Appeals Court Remands Salmon/Pesticide BiOp
Citing a lack "reasoned decision making," a federal appeals court panel last week vacated a 2008 National Marine Fisheries Service decision which judged that the use of three specific pesticides, as now allowed, would jeopardize the viability of Pacific salmon stocks protected under the Endangered Species Act.
"Accordingly, the judgment of the district court is reversed," says the Feb. 21 opinion issued by the Maryland-based U.S. Court of Appeals for the Fourth District.
An Oct. 31, 2011 federal district court opinion upheld NOAA Fisheries "jeopardy" decision in its ESA biological opinion on the potential federal relicensing of chlorpyrifos, diazinon, and malathion, three pesticides commonly used for agricultural and urban purposes.
That district court decision was appealed by three of the chemicals' manufacturers, Dow AgroSciences LLC, Makhteshim Agan of North America, Inc., and Cheminova, Inc. USA.
The defendant in the case is NOAA Fisheries, which completed the BiOp as part of a required ESA process for evaluating a potential action by another federal agency, the Environmental Protection Agency. EPA is charged with examining chemical registration applications and, before granting permits, assuring that legal usage avoids "unreasonable" environmental impacts.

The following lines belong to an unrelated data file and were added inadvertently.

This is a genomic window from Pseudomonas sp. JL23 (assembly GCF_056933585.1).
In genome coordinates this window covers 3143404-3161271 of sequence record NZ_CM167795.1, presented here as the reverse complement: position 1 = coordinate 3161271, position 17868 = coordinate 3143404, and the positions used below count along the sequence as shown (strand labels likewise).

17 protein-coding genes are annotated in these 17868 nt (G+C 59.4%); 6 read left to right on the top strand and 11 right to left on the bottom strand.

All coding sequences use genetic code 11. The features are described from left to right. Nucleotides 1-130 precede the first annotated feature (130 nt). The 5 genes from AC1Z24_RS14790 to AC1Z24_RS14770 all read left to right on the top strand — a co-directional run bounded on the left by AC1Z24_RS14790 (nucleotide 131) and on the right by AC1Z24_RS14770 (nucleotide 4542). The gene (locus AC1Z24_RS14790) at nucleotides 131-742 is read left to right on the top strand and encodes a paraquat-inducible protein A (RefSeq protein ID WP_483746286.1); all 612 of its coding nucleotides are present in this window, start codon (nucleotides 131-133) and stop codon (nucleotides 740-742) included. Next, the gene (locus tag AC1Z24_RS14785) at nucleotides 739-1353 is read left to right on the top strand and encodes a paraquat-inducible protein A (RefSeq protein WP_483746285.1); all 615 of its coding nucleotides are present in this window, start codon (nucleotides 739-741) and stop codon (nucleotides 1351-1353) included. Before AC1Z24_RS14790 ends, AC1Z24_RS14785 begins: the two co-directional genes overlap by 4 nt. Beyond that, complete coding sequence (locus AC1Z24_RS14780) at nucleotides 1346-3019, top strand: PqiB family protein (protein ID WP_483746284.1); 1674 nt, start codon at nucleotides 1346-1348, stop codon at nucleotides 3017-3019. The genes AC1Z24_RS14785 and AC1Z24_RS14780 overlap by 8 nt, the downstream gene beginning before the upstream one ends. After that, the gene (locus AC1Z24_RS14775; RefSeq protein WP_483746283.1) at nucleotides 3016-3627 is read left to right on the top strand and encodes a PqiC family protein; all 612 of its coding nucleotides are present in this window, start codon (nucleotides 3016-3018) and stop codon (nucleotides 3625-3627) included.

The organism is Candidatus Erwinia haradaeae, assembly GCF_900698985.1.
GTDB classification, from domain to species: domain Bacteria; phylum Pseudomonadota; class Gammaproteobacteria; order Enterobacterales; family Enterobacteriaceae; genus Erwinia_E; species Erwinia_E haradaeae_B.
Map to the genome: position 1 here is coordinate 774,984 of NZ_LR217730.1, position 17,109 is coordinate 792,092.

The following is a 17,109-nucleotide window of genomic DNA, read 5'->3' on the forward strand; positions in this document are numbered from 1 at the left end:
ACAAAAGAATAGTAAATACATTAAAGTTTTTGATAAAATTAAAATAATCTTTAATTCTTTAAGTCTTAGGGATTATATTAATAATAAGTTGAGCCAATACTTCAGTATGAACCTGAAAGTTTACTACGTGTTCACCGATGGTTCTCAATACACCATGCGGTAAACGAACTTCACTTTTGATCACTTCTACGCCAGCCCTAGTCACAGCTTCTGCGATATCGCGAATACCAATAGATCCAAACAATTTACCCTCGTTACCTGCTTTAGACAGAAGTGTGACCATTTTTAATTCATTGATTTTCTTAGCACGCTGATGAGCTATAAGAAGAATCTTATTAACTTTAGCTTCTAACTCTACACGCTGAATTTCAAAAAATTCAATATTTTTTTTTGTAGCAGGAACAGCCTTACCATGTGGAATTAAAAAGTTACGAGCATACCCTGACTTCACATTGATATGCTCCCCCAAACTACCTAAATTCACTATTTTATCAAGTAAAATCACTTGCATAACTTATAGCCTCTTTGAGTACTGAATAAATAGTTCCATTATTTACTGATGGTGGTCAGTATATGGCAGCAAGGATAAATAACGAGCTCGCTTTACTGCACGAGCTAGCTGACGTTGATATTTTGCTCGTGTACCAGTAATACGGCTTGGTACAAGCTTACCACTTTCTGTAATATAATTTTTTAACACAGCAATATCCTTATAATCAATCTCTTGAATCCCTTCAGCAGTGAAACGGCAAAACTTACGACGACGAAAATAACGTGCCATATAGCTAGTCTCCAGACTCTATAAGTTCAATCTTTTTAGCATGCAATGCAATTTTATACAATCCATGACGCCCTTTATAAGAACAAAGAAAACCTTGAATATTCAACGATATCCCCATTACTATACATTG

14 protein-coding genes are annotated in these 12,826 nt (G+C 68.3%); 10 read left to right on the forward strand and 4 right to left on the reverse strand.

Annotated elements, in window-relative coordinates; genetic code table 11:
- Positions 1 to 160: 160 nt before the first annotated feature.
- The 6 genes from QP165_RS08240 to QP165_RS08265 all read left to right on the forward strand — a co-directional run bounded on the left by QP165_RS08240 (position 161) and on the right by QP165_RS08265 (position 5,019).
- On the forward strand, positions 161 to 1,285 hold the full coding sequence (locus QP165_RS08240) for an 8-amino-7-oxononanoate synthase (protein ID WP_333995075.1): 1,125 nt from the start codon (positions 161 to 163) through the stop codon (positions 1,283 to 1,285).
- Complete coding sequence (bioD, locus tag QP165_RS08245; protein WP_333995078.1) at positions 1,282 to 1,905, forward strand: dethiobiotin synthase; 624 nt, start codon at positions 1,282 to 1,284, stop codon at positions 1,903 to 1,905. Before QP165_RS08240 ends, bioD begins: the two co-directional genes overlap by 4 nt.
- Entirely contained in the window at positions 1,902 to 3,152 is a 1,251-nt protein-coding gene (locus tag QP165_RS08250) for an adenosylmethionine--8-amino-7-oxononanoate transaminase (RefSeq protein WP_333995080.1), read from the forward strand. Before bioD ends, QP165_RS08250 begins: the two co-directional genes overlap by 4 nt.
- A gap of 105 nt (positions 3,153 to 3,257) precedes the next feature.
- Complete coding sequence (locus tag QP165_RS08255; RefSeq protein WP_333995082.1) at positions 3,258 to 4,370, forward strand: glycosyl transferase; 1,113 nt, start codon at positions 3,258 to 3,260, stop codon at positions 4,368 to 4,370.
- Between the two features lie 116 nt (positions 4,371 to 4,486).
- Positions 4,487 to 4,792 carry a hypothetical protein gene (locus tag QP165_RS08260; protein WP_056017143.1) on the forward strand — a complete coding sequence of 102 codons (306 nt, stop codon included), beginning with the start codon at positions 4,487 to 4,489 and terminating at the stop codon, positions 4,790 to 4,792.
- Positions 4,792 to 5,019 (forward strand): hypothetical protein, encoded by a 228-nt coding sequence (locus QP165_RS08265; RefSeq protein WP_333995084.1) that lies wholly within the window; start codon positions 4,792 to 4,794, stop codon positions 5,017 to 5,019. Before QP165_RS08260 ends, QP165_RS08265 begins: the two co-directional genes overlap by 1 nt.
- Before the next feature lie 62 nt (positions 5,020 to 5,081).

Intervening in the lawsuit on the side of NOAA Fisheries were environmental groups -- the Northwest Center for Alternatives to Pesticides, Pacific Coast Federation of Fishermen's Associations and Defenders of Wildlife -- represented by Earthjustice.
The appeals court opinion stated that ". . . the BiOp is vacated; and the case is remanded to the district court with instructions to remand the case to the Fisheries Service for further proceedings consistent with this opinion," according to the decision rendered by the three-judge appellate panel.
"In sum, the Fisheries Service's November 2008 BiOp relied on a selection of data, tests, and standards that did not always appear to be logical, obvious, or even rational," the Fourth Circuit decision concludes.
"While the Service may have had good and satisfactory explanations for its choices, the BiOp did not explain them with sufficient clarity to enable us to review their reasonableness. For that reason, we conclude the BiOp is arbitrary and capricious."
NOAA Fisheries had in its BiOp decided that the three pesticides' reregistration should not be issued without specific restrictions. Among the "reasonable and prudent alternatives" suggested by NOAA Fisheries to protect listed fish were prohibitions on the on-ground applications of the chemicals within 500 feet, and aerial application within 1,000 feet, of any salmonid habitat.
That part of the BiOp was particular vexing for the manufacturers and pesticide user organizations that joined the legal fight.
U.S. Rep. Doc Hastings of eastern Washington -- an area fueled in large part by its agriculture industry -- cheered the court decision.